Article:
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Book Review: Garrison Keillor's Lake Wobegon Summer 1956

by Mark D. Johnson
January 4, 2002

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Keillor Unbound_Mark D. Johnson-Book Review: Garrison Keillor's <i>Lake Wobegon Summer 1956</i> It is not stated anywhere in the promotional material, but I think it’s a safe bet that Garrison Keillor’s latest novel, Lake Wobegon Summer 1956, is semi-autobiographical, based on this evidence: it is told from the point of view of a near-sighted fourteen year old boy named Gary growing up in rural Minnesota with a developing interest in writing. Keillor turned fourteen in 1956, so it’s not hard to imagine that there is a lot of Garrison in the young “Gary,” and that may be a little discomforting to some of his fans who might not appreciate Gary’s secret obsession with sex.

When he was promoting his first novel, WLT: A Radio Romance, back in 1991, Keillor joked that he could not recommend his own book because it was “too blue.” Listeners of his popular radio program, A Prairie Home Companion, had grown accustomed to amusing wholesome yarns from his “News from Lake Wobegon” segments and previous books developed from those monologues. His audience was a comparatively straight-laced bunch, not expecting, or desiring, any sex from the keystrokes of Garrison Keillor. However, in Summer, he takes the so-called “bathroom humor” to new heights (or should I say depths?) which may put off some of those more sensitive readers. But I would implore the easily offended to lower their guard for this one and permit yourselves to laugh because this is funny stuff. Rarely is sexual humor written with such original wit. Besides, there’s a point to it all that may not be readily apparent. But more on this later.

The book includes much more than adolescent sex fantasies. Gary is a smart kid, socially awkward, the youngest of three kids in a religious family belonging to the strict “Sanctified Brethren” church. The summer of 1956 brings to him a typewriter and his first job as a writer covering the Lake Wobegon Whippets baseball team for the local paper. He spends his spare time cultivating the perfect lawn at his house, writing stories, and reading a small book called High School Orgies, from which we are treated to several cliché-ridden excerpts with numerous references to “her round orbs” and “his manhood.” He is fascinated with his older and rebellious cousin Kate, who yearns for an independent life away from Lake Wobegon and opens Gary's eyes to some of adulthood's mysteries. This lazy summer has Gary constantly observing those around him, a helpful trait for a young writer. Several of Gary's early writings are included, all of them hilarious examples of an earnest but unskilled writer.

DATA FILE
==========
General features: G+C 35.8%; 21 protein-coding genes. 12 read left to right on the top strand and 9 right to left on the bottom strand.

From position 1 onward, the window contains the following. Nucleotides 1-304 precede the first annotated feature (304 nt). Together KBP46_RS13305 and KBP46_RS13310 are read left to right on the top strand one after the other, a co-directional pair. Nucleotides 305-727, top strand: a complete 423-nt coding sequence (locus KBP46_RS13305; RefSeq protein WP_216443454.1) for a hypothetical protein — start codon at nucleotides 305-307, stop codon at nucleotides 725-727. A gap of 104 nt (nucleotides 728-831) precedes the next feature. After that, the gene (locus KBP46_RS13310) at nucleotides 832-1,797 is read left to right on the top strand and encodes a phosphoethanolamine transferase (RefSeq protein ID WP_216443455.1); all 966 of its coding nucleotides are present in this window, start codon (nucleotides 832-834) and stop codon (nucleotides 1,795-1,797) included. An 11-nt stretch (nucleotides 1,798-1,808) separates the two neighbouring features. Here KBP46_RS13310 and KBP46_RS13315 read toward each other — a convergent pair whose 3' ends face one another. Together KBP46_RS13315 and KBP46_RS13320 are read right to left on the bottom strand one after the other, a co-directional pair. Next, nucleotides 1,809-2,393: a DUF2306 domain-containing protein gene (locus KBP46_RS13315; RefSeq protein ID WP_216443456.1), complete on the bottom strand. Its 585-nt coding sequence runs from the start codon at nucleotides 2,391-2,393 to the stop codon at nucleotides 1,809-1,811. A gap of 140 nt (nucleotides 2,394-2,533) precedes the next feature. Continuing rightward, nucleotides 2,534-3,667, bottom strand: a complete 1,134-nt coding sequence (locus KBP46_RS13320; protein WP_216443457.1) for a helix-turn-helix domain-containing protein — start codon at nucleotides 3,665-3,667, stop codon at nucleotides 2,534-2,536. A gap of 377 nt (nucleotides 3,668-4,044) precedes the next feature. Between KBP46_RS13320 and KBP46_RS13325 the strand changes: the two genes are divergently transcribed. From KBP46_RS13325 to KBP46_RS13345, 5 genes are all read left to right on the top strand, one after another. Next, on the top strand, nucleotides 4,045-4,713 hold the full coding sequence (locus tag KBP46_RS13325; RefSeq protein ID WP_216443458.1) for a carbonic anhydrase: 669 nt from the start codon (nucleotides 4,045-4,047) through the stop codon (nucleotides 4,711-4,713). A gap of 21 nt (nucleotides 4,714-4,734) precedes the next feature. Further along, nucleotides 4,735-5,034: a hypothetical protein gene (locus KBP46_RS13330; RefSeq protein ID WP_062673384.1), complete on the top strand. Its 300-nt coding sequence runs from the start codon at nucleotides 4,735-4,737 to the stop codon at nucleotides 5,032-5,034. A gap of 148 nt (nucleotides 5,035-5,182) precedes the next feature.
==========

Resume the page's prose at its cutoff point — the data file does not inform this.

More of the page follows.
Keillor’s writing is admirable, written with seemingly effortless humor and style. He is comfortable in straying from traditional narrative technique, and the freedom of his prose augments the sense of Gary’s summer freedom. Though it is told in the first person, we never really sense the adult Gary looking back on a memorable summer; we are instead transported to his state of mind as a teenager. This is something that Keillor cannot do through his radio monologues, though some of the book’s episodes evolved from them and may have a familiar ring to faithful listeners. Like his monologues, the book’s plot doesn’t have a lot of drama or action, but rather a pace that befits a small Midwestern town, where the folksy residents are the primary interest. While there is no shortage of nostalgic coming-of-age stories, this one has a freshness to it that makes it stand out.

Now back to sex. For many years now, stand-up comedians and sit-com writers have resorted to crude sex jokes for a cheap laugh. They can always rely on the less sophisticated to laugh at the mere mention of a naughty word. I don’t believe Keillor is simply going for cheap laughs in his novel’s ample sexual content, though it is indeed humorous. “The News from Lake Wobegon” has always portrayed polite and reserved Minnesotans as people who struggle internally with their emotions while they attempt to conform to acceptable social behavior. Beneath the religious fundamentalism that is the foundation of their moral code lie conflicted and anxious people who don’t exactly know how to handle life’s guilty pleasures. It is this characteristic of the folks in Lake Wobegon that makes them so endearing and with which many of us can identify. It shouldn’t be surprising then that Gary, as a teenage boy, thinks about sex a lot. It is as though Keillor has finally been freed to pursue this topic at length instead of through occasional innuendo. Like all good humorists, and we’re talking about one of the best in American history, Keillor tells us something about ourselves, shows us part of what makes us tick, and makes us laugh along the way. Though we laugh at the comical acts of Lake Wobegonians, we also laugh at ourselves. We are challenged to laugh at what makes us uncomfortable. Sex is a part of life, and like it or not, it’s a part of this very entertaining book. Highly recommended.

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